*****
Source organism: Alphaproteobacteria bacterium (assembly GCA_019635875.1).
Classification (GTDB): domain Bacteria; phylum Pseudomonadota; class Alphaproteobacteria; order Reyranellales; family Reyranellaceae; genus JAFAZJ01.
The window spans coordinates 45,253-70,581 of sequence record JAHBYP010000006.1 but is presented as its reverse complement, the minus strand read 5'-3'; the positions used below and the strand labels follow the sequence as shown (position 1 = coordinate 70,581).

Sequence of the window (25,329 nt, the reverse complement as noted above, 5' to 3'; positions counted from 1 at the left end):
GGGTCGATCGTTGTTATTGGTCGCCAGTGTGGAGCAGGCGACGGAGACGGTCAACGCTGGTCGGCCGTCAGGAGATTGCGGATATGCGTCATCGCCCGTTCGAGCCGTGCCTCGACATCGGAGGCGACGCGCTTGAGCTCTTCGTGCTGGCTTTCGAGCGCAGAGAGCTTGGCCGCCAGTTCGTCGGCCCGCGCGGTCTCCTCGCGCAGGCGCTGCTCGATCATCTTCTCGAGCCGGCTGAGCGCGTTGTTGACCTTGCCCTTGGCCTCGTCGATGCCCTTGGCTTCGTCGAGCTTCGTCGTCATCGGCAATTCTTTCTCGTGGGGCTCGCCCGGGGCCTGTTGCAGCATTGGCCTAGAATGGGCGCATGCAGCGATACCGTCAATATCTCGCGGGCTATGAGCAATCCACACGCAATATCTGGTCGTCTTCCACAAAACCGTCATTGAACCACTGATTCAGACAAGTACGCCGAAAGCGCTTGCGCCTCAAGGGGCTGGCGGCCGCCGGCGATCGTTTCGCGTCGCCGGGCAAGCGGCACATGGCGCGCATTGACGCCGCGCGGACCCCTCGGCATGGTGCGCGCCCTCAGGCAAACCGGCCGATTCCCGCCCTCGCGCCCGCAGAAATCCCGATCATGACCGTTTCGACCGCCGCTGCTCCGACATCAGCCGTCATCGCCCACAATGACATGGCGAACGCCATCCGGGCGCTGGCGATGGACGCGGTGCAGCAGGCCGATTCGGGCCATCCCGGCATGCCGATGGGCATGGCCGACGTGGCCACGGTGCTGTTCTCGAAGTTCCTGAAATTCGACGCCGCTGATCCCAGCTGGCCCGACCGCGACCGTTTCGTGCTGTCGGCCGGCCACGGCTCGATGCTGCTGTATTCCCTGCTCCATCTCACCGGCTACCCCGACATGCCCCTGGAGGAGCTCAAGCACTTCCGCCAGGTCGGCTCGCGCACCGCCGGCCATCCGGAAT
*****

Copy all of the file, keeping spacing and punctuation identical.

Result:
Source organism: Alphaproteobacteria bacterium (assembly GCA_019635875.1).
Classification (GTDB): domain Bacteria; phylum Pseudomonadota; class Alphaproteobacteria; order Reyranellales; family Reyranellaceae; genus JAFAZJ01.
The window spans coordinates 45,253-70,581 of sequence record JAHBYP010000006.1 but is presented as its reverse complement, the minus strand read 5'-3'; the positions used below and the strand labels follow the sequence as shown (position 1 = coordinate 70,581).

Sequence of the window (25,329 nt, the reverse complement as noted above, 5' to 3'; positions counted from 1 at the left end):
GGGTCGATCGTTGTTATTGGTCGCCAGTGTGGAGCAGGCGACGGAGACGGTCAACGCTGGTCGGCCGTCAGGAGATTGCGGATATGCGTCATCGCCCGTTCGAGCCGTGCCTCGACATCGGAGGCGACGCGCTTGAGCTCTTCGTGCTGGCTTTCGAGCGCAGAGAGCTTGGCCGCCAGTTCGTCGGCCCGCGCGGTCTCCTCGCGCAGGCGCTGCTCGATCATCTTCTCGAGCCGGCTGAGCGCGTTGTTGACCTTGCCCTTGGCCTCGTCGATGCCCTTGGCTTCGTCGAGCTTCGTCGTCATCGGCAATTCTTTCTCGTGGGGCTCGCCCGGGGCCTGTTGCAGCATTGGCCTAGAATGGGCGCATGCAGCGATACCGTCAATATCTCGCGGGCTATGAGCAATCCACACGCAATATCTGGTCGTCTTCCACAAAACCGTCATTGAACCACTGATTCAGACAAGTACGCCGAAAGCGCTTGCGCCTCAAGGGGCTGGCGGCCGCCGGCGATCGTTTCGCGTCGCCGGGCAAGCGGCACATGGCGCGCATTGACGCCGCGCGGACCCCTCGGCATGGTGCGCGCCCTCAGGCAAACCGGCCGATTCCCGCCCTCGCGCCCGCAGAAATCCCGATCATGACCGTTTCGACCGCCGCTGCTCCGACATCAGCCGTCATCGCCCACAATGACATGGCGAACGCCATCCGGGCGCTGGCGATGGACGCGGTGCAGCAGGCCGATTCGGGCCATCCCGGCATGCCGATGGGCATGGCCGACGTGGCCACGGTGCTGTTCTCGAAGTTCCTGAAATTCGACGCCGCTGATCCCAGCTGGCCCGACCGCGACCGTTTCGTGCTGTCGGCCGGCCACGGCTCGATGCTGCTGTATTCCCTGCTCCATCTCACCGGCTACCCCGACATGCCCCTGGAGGAGCTCAAGCACTTCCGCCAGGTCGGCTCGCGCACCGCCGGCCATCCGGAAT